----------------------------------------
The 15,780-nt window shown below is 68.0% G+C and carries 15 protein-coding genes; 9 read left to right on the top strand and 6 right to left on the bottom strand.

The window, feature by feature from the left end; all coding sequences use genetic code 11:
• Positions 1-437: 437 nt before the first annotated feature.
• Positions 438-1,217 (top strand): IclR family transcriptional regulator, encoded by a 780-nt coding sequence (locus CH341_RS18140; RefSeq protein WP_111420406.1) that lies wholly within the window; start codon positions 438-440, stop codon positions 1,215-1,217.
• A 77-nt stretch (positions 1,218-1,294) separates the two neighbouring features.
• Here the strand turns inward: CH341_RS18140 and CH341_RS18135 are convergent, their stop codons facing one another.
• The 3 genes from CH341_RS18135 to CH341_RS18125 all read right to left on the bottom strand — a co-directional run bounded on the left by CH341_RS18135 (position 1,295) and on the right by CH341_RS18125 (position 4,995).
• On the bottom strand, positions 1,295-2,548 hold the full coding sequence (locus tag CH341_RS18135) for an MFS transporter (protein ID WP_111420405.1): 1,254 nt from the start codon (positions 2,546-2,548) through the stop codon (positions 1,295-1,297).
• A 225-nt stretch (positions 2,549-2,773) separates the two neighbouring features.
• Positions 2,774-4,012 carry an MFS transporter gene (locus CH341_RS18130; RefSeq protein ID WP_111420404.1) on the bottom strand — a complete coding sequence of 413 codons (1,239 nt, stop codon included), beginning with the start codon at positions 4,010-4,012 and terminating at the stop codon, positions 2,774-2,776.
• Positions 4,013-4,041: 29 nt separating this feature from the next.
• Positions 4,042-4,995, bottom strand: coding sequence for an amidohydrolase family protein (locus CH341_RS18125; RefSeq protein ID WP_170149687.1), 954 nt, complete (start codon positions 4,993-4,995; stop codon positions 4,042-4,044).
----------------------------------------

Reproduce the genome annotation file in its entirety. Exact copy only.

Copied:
The 15,780-nt window shown below is 68.0% G+C and carries 15 protein-coding genes; 9 read left to right on the top strand and 6 right to left on the bottom strand.

The window, feature by feature from the left end; all coding sequences use genetic code 11:
• Positions 1-437: 437 nt before the first annotated feature.
• Positions 438-1,217 (top strand): IclR family transcriptional regulator, encoded by a 780-nt coding sequence (locus CH341_RS18140; RefSeq protein WP_111420406.1) that lies wholly within the window; start codon positions 438-440, stop codon positions 1,215-1,217.
• A 77-nt stretch (positions 1,218-1,294) separates the two neighbouring features.
• Here the strand turns inward: CH341_RS18140 and CH341_RS18135 are convergent, their stop codons facing one another.
• The 3 genes from CH341_RS18135 to CH341_RS18125 all read right to left on the bottom strand — a co-directional run bounded on the left by CH341_RS18135 (position 1,295) and on the right by CH341_RS18125 (position 4,995).
• On the bottom strand, positions 1,295-2,548 hold the full coding sequence (locus tag CH341_RS18135) for an MFS transporter (protein ID WP_111420405.1): 1,254 nt from the start codon (positions 2,546-2,548) through the stop codon (positions 1,295-1,297).
• A 225-nt stretch (positions 2,549-2,773) separates the two neighbouring features.
• Positions 2,774-4,012 carry an MFS transporter gene (locus CH341_RS18130; RefSeq protein ID WP_111420404.1) on the bottom strand — a complete coding sequence of 413 codons (1,239 nt, stop codon included), beginning with the start codon at positions 4,010-4,012 and terminating at the stop codon, positions 2,774-2,776.
• Positions 4,013-4,041: 29 nt separating this feature from the next.
• Positions 4,042-4,995, bottom strand: coding sequence for an amidohydrolase family protein (locus CH341_RS18125; RefSeq protein ID WP_170149687.1), 954 nt, complete (start codon positions 4,993-4,995; stop codon positions 4,042-4,044).